Antrim hurlers have their eyes on the prize
By John Harrington
Two rounds into the Joe McDonagh Cup, and Antrim’s eyes are very much on the prize.
The Saffrons have played some really high quality hurling to win their two matches thus far against Meath and Carlow to shoot to the top of the table.
Their work-ethic, tactical smarts, and clinical score-taking have had all the hallmarks of a well-coached and highly motivated team.
If they can make it three wins from three against pointless Laois on Saturday they’ll take a big step towards a place in the McDonagh Cup Final in Croke Park which would also secure qualification for the Liam MacCarthy Cup preliminary quarter-finals.
According to Antrim goalkeeper Ryan Elliott, that’s a huge incentive for a team determined to better itself in the coming months and years.
“We got a taster for it during the League against the likes of Galway, Dublin, and Limerick and you want that as often as you can,” Elliott told GAA.ie.
“Winning this competition would get you that. It's a big source of motivation to get to play the bigger team.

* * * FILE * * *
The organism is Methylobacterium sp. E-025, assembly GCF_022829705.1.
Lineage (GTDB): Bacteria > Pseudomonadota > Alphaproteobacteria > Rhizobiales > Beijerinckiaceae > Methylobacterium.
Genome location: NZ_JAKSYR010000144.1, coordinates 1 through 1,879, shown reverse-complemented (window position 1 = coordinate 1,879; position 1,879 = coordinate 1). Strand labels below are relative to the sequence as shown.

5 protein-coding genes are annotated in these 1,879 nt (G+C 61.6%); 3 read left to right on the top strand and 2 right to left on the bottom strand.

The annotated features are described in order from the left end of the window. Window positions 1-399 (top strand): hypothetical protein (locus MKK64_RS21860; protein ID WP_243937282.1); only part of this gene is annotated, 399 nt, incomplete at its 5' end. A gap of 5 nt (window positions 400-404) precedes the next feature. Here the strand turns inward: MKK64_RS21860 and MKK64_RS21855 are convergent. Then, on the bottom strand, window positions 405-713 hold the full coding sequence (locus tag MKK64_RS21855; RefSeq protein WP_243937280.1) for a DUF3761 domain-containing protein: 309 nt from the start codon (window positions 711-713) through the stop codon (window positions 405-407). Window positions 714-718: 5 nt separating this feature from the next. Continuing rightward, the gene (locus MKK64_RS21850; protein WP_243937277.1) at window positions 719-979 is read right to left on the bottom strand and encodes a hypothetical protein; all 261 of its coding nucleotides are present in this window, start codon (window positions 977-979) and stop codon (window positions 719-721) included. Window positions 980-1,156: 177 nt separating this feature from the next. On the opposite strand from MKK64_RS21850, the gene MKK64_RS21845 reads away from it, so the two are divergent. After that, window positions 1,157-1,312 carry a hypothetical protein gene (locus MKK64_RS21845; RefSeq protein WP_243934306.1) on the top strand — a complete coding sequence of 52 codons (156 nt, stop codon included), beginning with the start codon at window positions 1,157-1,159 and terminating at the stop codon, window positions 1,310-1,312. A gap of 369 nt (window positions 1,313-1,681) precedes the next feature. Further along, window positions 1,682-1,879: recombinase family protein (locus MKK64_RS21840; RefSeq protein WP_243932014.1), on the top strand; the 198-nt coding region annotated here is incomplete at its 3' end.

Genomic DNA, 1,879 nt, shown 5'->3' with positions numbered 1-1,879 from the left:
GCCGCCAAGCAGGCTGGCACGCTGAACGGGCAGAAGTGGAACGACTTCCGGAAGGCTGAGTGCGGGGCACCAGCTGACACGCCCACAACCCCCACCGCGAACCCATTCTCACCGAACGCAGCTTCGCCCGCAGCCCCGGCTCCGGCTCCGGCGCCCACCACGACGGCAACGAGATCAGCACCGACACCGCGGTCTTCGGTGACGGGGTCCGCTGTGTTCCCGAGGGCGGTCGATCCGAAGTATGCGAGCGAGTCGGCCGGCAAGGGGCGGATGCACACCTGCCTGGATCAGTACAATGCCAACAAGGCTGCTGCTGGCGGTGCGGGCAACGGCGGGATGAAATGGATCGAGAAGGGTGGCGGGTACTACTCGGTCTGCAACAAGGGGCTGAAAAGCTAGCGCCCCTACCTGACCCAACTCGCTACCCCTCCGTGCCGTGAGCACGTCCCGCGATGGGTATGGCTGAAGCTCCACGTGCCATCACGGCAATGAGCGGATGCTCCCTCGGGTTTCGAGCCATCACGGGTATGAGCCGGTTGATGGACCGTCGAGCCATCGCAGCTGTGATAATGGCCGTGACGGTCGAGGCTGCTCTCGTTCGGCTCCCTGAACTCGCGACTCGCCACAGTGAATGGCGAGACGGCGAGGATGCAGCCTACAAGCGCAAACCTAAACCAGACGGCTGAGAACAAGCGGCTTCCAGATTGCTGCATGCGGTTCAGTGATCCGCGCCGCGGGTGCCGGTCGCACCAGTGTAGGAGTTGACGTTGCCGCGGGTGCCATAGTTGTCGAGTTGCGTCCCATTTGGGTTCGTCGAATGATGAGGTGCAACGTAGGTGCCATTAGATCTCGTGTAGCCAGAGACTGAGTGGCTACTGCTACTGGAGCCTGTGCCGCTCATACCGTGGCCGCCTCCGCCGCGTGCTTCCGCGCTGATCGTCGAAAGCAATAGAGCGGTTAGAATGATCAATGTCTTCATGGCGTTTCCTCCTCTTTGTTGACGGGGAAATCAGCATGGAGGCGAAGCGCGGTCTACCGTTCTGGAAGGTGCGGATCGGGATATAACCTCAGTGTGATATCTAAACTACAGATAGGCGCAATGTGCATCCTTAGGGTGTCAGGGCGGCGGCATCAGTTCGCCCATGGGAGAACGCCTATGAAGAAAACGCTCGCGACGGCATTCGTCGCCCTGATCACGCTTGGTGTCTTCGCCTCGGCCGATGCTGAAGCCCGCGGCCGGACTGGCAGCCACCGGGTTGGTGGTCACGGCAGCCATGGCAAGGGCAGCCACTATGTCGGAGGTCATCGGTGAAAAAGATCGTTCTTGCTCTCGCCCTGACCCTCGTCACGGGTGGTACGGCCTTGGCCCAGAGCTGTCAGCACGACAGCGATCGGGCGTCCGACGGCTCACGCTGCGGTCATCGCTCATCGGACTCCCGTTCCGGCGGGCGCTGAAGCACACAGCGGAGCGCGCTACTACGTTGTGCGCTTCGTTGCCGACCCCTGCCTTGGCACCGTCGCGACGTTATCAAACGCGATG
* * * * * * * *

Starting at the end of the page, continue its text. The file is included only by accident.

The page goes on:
“Everyone's dream is to play in Croke Park and there's an opportunity there for counties who maybe wouldn't normally get that opportunity as much as the bigger counties. It's a great incentive for all the teams.”
Sometimes with clubs maybe there's that much rivalry between them that some boys don't get on well with others and that, but everyone does get on with each other now
Antrim’s impressive form in the McDonagh Cup follows on from an encouraging League campaign in Division 1B of the Allianz League where they defeated Offaly and lost narrowly to Galway and Dublin.
After a period of turbulence and decline the Saffrons are on the up again, and Elliott puts this down to a new-found sense of unity within a panel previously sundered by club rivalries.
“I was on the panel last year and it's pretty much the same panel this year as it was last year. We're building a good bond together and a bit of spirit,” said Elliott.
“Sometimes with clubs maybe there's that much rivalry between them that some boys don't get on well with others and that, but everyone does get on with each other now. There's a good bond with this team.”
Now that there’s a collective will in place, Elliott is convinced there’s a way for Antrim to continue to get stronger and stronger as a senior inter-county team.
The foundation stone of a vibrant club scene has always been in place, and now they’re in a better position than they have been for some time to build upon it.
“100 per cent,” said Elliott. “Hurling is just your life. That's where your focus is always - on hurling. The clubs are strong, we just need everyone backing in behind the county teams.
“That's what's happening now. You can see that bigger crowds are starting to come to our matches again.”